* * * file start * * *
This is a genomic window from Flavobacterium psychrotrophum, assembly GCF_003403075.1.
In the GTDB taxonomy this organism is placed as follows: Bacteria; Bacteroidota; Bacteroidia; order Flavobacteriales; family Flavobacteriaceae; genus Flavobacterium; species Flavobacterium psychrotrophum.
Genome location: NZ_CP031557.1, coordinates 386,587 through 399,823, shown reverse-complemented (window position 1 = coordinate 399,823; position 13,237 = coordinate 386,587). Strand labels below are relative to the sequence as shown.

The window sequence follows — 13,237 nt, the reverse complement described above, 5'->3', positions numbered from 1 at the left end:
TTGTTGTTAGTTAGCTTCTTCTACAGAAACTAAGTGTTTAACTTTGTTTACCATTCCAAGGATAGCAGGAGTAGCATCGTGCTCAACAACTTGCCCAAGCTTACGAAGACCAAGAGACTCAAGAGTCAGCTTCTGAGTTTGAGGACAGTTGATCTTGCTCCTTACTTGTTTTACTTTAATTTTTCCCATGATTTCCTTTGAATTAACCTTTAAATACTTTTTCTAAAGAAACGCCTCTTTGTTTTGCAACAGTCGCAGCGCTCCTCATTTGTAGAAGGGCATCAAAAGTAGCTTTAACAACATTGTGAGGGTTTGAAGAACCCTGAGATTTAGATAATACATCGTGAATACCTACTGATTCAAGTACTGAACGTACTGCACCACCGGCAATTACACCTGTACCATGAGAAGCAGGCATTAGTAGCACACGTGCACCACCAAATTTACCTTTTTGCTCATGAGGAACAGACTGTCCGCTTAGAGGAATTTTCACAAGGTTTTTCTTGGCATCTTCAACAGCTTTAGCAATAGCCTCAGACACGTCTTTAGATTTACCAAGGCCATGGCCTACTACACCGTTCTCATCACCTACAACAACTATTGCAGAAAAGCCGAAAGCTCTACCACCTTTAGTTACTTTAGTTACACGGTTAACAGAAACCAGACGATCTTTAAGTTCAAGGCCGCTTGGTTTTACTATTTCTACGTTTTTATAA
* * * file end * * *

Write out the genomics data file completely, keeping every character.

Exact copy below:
This is a genomic window from Flavobacterium psychrotrophum, assembly GCF_003403075.1.
In the GTDB taxonomy this organism is placed as follows: Bacteria; Bacteroidota; Bacteroidia; order Flavobacteriales; family Flavobacteriaceae; genus Flavobacterium; species Flavobacterium psychrotrophum.
Genome location: NZ_CP031557.1, coordinates 386,587 through 399,823, shown reverse-complemented (window position 1 = coordinate 399,823; position 13,237 = coordinate 386,587). Strand labels below are relative to the sequence as shown.

The window sequence follows — 13,237 nt, the reverse complement described above, 5'->3', positions numbered from 1 at the left end:
TTGTTGTTAGTTAGCTTCTTCTACAGAAACTAAGTGTTTAACTTTGTTTACCATTCCAAGGATAGCAGGAGTAGCATCGTGCTCAACAACTTGCCCAAGCTTACGAAGACCAAGAGACTCAAGAGTCAGCTTCTGAGTTTGAGGACAGTTGATCTTGCTCCTTACTTGTTTTACTTTAATTTTTCCCATGATTTCCTTTGAATTAACCTTTAAATACTTTTTCTAAAGAAACGCCTCTTTGTTTTGCAACAGTCGCAGCGCTCCTCATTTGTAGAAGGGCATCAAAAGTAGCTTTAACAACATTGTGAGGGTTTGAAGAACCCTGAGATTTAGATAATACATCGTGAATACCTACTGATTCAAGTACTGAACGTACTGCACCACCGGCAATTACACCTGTACCATGAGAAGCAGGCATTAGTAGCACACGTGCACCACCAAATTTACCTTTTTGCTCATGAGGAACAGACTGTCCGCTTAGAGGAATTTTCACAAGGTTTTTCTTGGCATCTTCAACAGCTTTAGCAATAGCCTCAGACACGTCTTTAGATTTACCAAGGCCATGGCCTACTACACCGTTCTCATCACCTACAACAACTATTGCAGAAAAGCCGAAAGCTCTACCACCTTTAGTTACTTTAGTTACACGGTTAACAGAAACCAGACGATCTTTAAGTTCAAGGCCGCTTGGTTTTACTATTTCTACGTTTTTATAA